Blogger and Wordpress: I'm partial to Blogger because I've been using it for so long, but it's just so darn easy. The Help is not so helpful, but there are plenty of others out there who can help. I like bloggerforum.com a lot. I've used Wordpress, and they have made up words for simple things like Link Lists on the side of the blog. Blogger calls a link list a "Link Lists." Wordpress might call them Wrtyesti or something unique to them. Then you have to go into their help section to see what the heck it means. There are also several main areas to go into in order to change components of your site. Blogger has 3, and then has sub areas. For example, Wordpress may have 7 main areas, and then several sub areas within that. It has a section for adding/editing static pages, or a section for dealing with posts, or a section for adding "widgets" to the side panel. It's just easier on Blogger, which offers many of the same thing, except the static pages feature. But even that isn't that big of a deal if you just create a main link for a post in your side bar. Look to the side of this blog and see a link for "Conversations for Emerging Designers." This is just a blog post, but I treat it like a "static page." Blogger just rolled out their new way of editing templates, which involves a lot of easy drag and drop features into the side panel. I love this, and am currently checking to see if the drag and drop features are still available if one uses a custom designed template, vs one of theirs. Bottom line: I was not impressed with the admin area at Wordpress.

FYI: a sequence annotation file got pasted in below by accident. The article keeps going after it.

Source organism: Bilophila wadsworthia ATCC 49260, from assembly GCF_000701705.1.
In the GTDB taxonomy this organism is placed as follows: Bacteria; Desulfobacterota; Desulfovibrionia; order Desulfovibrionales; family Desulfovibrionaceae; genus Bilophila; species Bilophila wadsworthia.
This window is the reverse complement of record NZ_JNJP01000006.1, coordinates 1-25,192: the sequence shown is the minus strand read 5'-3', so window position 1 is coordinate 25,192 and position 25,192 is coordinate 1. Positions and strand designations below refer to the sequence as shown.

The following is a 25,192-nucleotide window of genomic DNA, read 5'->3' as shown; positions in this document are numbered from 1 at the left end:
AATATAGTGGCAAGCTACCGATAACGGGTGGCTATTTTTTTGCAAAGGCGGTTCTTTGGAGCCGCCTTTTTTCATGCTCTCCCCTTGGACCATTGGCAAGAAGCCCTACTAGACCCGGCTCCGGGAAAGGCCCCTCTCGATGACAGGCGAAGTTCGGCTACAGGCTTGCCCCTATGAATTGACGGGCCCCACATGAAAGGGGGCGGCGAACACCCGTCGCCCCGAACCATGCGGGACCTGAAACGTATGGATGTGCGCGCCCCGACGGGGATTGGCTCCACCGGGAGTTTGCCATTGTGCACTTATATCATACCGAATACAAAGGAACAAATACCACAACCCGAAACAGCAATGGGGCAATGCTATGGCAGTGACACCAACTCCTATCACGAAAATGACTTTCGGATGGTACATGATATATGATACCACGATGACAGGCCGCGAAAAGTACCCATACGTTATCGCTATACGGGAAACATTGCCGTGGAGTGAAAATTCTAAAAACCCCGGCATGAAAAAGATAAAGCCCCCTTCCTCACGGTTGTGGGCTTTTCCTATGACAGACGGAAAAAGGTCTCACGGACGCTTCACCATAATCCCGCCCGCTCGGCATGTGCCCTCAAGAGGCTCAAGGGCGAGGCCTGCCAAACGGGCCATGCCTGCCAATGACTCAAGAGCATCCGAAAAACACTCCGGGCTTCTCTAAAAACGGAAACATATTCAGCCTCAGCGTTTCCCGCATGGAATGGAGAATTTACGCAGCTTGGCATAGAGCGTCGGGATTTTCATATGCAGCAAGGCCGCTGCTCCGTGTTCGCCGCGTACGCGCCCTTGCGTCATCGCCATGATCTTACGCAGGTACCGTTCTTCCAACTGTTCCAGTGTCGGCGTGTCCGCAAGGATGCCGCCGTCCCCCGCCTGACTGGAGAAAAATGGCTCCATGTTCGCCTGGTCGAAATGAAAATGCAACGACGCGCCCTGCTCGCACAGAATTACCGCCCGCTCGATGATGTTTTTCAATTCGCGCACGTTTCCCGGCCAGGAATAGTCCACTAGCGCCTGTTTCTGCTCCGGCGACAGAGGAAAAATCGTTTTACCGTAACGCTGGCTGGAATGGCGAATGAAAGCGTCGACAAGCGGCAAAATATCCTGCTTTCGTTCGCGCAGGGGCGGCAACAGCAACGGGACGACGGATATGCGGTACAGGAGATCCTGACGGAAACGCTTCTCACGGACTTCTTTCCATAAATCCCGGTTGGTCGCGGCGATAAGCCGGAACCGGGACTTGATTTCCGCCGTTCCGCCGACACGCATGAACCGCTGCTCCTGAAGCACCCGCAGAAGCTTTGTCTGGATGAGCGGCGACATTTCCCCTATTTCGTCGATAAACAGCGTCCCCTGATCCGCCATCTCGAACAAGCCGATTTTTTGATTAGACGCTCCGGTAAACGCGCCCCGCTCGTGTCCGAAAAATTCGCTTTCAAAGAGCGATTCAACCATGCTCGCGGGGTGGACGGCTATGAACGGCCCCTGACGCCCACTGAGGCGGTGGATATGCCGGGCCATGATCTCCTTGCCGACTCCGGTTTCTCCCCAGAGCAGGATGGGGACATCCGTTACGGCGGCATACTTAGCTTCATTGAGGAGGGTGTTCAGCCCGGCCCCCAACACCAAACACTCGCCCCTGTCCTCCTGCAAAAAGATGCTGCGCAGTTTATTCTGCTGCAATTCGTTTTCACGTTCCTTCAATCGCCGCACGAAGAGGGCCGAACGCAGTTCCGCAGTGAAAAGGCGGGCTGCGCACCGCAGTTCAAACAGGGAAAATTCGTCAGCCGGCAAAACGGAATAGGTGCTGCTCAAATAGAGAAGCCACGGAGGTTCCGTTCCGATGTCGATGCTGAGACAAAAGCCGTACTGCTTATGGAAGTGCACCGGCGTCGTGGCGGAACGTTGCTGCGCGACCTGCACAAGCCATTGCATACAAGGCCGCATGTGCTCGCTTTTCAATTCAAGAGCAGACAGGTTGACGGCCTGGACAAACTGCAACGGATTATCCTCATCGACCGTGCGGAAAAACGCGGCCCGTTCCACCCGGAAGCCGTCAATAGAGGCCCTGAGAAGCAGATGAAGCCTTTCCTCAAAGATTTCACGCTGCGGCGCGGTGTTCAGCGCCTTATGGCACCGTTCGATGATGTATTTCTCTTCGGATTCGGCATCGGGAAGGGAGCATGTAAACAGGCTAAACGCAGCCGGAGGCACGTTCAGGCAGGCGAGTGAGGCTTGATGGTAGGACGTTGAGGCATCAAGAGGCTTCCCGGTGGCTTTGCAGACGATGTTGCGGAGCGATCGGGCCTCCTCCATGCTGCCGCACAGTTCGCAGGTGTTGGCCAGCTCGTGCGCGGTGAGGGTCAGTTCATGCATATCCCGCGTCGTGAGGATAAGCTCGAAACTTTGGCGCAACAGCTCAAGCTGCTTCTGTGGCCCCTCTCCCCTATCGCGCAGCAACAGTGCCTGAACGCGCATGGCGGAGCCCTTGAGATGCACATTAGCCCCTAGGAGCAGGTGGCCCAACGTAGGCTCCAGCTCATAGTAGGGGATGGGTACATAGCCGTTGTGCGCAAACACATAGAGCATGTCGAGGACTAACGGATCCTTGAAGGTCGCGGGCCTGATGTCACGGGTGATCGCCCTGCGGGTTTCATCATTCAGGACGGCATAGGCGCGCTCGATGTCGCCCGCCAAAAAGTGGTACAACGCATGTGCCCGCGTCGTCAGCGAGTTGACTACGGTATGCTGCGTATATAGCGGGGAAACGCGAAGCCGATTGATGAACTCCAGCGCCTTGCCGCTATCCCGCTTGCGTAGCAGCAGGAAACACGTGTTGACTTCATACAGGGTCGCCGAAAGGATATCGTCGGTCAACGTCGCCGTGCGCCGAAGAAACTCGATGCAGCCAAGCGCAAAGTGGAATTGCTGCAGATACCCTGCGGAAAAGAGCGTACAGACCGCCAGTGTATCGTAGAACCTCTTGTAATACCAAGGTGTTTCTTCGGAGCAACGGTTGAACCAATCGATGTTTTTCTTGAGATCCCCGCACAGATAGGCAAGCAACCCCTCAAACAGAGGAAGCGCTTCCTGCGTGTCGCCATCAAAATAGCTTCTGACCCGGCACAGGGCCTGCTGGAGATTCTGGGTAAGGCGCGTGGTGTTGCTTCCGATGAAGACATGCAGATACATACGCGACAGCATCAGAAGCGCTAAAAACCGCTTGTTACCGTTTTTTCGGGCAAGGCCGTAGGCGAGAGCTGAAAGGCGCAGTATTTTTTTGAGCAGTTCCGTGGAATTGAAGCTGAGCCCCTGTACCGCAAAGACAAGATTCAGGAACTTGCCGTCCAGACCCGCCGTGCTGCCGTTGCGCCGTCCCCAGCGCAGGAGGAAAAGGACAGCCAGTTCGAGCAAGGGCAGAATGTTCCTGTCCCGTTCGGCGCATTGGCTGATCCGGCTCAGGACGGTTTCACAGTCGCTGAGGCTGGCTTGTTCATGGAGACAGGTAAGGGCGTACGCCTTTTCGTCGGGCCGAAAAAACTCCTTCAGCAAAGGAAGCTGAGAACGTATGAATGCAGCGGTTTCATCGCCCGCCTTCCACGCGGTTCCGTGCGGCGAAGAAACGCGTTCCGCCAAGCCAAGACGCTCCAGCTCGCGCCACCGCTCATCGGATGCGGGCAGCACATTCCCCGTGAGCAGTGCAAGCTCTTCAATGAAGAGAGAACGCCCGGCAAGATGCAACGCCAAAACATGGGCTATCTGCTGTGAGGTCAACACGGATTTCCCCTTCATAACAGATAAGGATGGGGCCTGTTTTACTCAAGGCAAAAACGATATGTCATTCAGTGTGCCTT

Typepad: Typepad is ok...but I have not used the main functions of it. I have only created and edited posts for another blog, so I can't really give a good analysis here. But it is a very clean and crisp place.
Company Behind the Blogging Software
Blogger is owned by Google. As an owner of 2 shares, bought on the day they went public, I'm a little partial. ;) But, being that the service is free, changes are a little slow to happen. Wordpress and Typepad are fee based, so that kind of business model puts a little pressure on the company to grow and increase their features more quickly. That said, Google is Google, and they keep coming out with cool stuff that works with eachother. Many people love Wordpress, especially programmers because it is easy to customize IF you are hosting it yourself (this means you pay a hosting company to host your blog, and your files are kept on your server).